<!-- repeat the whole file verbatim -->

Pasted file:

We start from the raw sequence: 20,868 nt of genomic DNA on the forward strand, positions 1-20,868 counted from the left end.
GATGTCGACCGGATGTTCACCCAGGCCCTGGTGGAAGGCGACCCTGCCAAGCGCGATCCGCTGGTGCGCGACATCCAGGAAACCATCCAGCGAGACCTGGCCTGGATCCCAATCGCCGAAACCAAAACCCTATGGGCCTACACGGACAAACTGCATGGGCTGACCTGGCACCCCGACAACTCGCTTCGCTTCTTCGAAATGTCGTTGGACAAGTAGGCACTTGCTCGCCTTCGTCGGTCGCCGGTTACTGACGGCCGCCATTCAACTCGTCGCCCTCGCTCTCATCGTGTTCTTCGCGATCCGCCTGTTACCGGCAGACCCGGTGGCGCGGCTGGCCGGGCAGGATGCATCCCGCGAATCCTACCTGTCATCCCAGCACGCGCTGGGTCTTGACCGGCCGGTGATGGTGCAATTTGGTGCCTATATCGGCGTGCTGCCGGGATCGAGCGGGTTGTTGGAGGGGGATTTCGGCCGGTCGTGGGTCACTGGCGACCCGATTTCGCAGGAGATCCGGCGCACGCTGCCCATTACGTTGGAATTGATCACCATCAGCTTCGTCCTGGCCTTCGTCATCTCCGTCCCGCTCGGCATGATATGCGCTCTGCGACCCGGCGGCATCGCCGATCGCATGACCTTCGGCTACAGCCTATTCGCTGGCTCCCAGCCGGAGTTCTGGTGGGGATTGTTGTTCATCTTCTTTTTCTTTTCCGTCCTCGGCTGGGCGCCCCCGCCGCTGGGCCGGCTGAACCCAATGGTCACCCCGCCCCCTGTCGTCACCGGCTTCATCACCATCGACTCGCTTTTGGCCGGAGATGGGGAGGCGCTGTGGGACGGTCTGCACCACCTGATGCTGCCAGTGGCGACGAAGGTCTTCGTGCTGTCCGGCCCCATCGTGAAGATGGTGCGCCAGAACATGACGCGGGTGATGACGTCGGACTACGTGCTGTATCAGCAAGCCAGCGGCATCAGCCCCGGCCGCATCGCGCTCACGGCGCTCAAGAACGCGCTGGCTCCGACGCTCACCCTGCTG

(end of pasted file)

We start from the raw sequence: 20,868 nt of genomic DNA on the forward strand, positions 1-20,868 counted from the left end.
GATGTCGACCGGATGTTCACCCAGGCCCTGGTGGAAGGCGACCCTGCCAAGCGCGATCCGCTGGTGCGCGACATCCAGGAAACCATCCAGCGAGACCTGGCCTGGATCCCAATCGCCGAAACCAAAACCCTATGGGCCTACACGGACAAACTGCATGGGCTGACCTGGCACCCCGACAACTCGCTTCGCTTCTTCGAAATGTCGTTGGACAAGTAGGCACTTGCTCGCCTTCGTCGGTCGCCGGTTACTGACGGCCGCCATTCAACTCGTCGCCCTCGCTCTCATCGTGTTCTTCGCGATCCGCCTGTTACCGGCAGACCCGGTGGCGCGGCTGGCCGGGCAGGATGCATCCCGCGAATCCTACCTGTCATCCCAGCACGCGCTGGGTCTTGACCGGCCGGTGATGGTGCAATTTGGTGCCTATATCGGCGTGCTGCCGGGATCGAGCGGGTTGTTGGAGGGGGATTTCGGCCGGTCGTGGGTCACTGGCGACCCGATTTCGCAGGAGATCCGGCGCACGCTGCCCATTACGTTGGAATTGATCACCATCAGCTTCGTCCTGGCCTTCGTCATCTCCGTCCCGCTCGGCATGATATGCGCTCTGCGACCCGGCGGCATCGCCGATCGCATGACCTTCGGCTACAGCCTATTCGCTGGCTCCCAGCCGGAGTTCTGGTGGGGATTGTTGTTCATCTTCTTTTTCTTTTCCGTCCTCGGCTGGGCGCCCCCGCCGCTGGGCCGGCTGAACCCAATGGTCACCCCGCCCCCTGTCGTCACCGGCTTCATCACCATCGACTCGCTTTTGGCCGGAGATGGGGAGGCGCTGTGGGACGGTCTGCACCACCTGATGCTGCCAGTGGCGACGAAGGTCTTCGTGCTGTCCGGCCCCATCGTGAAGATGGTGCGCCAGAACATGACGCGGGTGATGACGTCGGACTACGTGCTGTATCAGCAAGCCAGCGGCATCAGCCCCGGCCGCATCGCGCTCACGGCGCTCAAGAACGCGCTGGCTCCGACGCTCACCCTGCTG